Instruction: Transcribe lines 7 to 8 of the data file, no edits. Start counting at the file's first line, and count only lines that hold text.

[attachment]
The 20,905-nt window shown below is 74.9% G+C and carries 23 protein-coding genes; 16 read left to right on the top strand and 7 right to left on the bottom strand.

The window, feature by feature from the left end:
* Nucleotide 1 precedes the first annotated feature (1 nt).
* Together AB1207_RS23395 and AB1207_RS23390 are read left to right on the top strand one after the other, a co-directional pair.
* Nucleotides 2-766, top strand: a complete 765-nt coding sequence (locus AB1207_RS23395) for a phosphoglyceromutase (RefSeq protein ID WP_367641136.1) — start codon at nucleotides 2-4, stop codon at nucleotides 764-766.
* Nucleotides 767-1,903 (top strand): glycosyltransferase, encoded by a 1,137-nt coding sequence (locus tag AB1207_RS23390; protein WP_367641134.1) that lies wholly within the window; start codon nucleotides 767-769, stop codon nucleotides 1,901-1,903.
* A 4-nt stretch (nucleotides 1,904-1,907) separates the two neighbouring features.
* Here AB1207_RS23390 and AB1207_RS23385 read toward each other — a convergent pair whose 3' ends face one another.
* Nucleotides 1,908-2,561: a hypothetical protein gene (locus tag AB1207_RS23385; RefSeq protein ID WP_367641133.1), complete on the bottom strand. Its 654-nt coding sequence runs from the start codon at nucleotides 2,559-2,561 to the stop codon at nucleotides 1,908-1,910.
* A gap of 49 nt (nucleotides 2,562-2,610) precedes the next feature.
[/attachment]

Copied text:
* A 4-nt stretch (nucleotides 1,904-1,907) separates the two neighbouring features.
* Here AB1207_RS23390 and AB1207_RS23385 read toward each other — a convergent pair whose 3' ends face one another.